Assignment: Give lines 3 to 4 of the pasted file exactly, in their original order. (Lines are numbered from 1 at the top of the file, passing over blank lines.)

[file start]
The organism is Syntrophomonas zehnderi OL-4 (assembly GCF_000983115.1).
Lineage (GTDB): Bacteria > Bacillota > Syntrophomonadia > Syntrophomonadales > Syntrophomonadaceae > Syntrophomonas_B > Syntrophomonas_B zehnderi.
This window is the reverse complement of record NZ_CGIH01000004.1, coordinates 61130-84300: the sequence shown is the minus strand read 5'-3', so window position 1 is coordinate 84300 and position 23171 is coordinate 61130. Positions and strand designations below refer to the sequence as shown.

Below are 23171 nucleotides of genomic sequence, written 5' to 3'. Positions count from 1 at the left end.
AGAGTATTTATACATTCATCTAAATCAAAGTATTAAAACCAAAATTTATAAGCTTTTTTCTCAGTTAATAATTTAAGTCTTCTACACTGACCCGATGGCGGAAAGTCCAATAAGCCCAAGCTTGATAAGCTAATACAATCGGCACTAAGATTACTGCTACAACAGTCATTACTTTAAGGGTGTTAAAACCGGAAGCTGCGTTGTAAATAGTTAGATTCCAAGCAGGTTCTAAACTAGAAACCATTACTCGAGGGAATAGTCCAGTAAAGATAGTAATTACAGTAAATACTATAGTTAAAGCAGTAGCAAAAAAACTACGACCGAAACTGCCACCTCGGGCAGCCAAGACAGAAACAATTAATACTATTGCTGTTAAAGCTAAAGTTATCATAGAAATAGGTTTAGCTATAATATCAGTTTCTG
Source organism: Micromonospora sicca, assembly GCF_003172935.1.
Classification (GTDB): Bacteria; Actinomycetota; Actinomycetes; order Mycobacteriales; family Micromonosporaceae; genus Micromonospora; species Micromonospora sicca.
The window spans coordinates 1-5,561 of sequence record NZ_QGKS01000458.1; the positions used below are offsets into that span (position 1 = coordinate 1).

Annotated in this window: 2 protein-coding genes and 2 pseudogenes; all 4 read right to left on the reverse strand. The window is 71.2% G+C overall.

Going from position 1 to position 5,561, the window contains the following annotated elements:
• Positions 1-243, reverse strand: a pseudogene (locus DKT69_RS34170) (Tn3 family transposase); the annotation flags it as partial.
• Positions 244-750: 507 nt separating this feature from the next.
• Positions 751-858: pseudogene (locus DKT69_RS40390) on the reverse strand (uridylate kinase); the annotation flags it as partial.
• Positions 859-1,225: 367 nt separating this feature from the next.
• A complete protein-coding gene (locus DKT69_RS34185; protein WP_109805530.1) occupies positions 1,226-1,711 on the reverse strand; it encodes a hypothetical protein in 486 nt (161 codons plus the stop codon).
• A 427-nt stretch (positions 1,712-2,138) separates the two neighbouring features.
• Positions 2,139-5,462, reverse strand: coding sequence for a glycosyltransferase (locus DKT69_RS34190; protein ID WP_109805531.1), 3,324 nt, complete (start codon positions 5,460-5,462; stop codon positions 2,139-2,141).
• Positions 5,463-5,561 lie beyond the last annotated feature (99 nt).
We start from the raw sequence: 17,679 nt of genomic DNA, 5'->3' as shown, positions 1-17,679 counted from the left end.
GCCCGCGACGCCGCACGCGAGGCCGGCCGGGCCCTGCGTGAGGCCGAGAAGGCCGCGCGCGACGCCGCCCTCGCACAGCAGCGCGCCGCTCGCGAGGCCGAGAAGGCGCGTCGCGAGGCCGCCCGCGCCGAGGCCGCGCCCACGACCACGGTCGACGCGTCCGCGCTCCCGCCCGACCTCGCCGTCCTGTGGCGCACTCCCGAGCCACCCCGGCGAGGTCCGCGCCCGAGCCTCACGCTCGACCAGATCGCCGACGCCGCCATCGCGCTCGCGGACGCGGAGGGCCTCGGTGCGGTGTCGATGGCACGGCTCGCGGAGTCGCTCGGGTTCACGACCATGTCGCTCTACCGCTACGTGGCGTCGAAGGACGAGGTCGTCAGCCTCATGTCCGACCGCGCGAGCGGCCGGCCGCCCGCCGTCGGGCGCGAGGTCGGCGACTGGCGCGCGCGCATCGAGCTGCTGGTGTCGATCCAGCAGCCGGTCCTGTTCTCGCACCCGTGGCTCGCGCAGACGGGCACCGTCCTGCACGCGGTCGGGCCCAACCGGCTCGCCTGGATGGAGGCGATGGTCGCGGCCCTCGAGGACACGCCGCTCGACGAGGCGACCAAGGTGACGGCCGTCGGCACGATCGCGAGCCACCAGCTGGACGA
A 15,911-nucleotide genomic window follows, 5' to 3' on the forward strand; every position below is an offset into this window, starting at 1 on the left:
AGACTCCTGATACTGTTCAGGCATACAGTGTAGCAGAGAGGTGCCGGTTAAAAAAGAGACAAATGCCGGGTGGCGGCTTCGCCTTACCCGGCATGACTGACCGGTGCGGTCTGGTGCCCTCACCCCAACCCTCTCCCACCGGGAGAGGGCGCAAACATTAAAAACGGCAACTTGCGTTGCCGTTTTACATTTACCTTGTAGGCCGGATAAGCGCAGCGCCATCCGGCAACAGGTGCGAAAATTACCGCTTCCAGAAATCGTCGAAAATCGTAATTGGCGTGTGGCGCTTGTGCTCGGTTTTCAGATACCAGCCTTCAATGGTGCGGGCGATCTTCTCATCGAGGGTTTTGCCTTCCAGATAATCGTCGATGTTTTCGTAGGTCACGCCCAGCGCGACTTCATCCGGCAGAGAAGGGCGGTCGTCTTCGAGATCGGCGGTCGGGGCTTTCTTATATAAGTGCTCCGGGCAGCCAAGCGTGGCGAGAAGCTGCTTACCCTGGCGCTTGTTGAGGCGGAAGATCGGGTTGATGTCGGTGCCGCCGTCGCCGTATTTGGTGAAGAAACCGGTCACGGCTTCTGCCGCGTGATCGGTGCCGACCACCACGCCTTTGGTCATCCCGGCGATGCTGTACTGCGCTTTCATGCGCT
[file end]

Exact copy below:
This window is the reverse complement of record NZ_CGIH01000004.1, coordinates 61130-84300: the sequence shown is the minus strand read 5'-3', so window position 1 is coordinate 84300 and position 23171 is coordinate 61130. Positions and strand designations below refer to the sequence as shown.

Below are 23171 nucleotides of genomic sequence, written 5' to 3'. Positions count from 1 at the left end.